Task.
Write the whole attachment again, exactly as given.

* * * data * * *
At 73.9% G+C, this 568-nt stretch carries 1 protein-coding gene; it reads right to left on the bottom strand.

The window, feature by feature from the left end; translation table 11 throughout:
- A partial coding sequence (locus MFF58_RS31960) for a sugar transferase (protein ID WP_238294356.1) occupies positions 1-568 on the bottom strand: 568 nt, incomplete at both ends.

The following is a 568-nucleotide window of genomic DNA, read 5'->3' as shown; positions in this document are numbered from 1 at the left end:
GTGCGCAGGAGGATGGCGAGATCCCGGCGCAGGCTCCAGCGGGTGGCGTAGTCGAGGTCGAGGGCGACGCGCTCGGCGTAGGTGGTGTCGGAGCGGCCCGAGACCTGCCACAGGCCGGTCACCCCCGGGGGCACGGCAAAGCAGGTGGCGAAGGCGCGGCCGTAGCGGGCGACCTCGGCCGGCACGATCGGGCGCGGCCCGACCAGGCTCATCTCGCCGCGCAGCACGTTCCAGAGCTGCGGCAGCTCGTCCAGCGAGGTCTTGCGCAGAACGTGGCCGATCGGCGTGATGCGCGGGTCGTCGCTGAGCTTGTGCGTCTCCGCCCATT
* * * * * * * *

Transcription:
At 73.9% G+C, this 568-nt stretch carries 1 protein-coding gene; it reads right to left on the bottom strand.

The window, feature by feature from the left end; translation table 11 throughout:
- A partial coding sequence (locus MFF58_RS31960) for a sugar transferase (protein ID WP_238294356.1) occupies positions 1-568 on the bottom strand: 568 nt, incomplete at both ends.

The following is a 568-nucleotide window of genomic DNA, read 5'->3' as shown; positions in this document are numbered from 1 at the left end:
GTGCGCAGGAGGATGGCGAGATCCCGGCGCAGGCTCCAGCGGGTGGCGTAGTCGAGGTCGAGGGCGACGCGCTCGGCGTAGGTGGTGTCGGAGCGGCCCGAGACCTGCCACAGGCCGGTCACCCCCGGGGGCACGGCAAAGCAGGTGGCGAAGGCGCGGCCGTAGCGGGCGACCTCGGCCGGCACGATCGGGCGCGGCCCGACCAGGCTCATCTCGCCGCGCAGCACGTTCCAGAGCTGCGGCAGCTCGTCCAGCGAGGTCTTGCGCAGAACGTGGCCGATCGGCGTGATGCGCGGGTCGTCGCTGAGCTTGTGCGTCTCCGCCCATT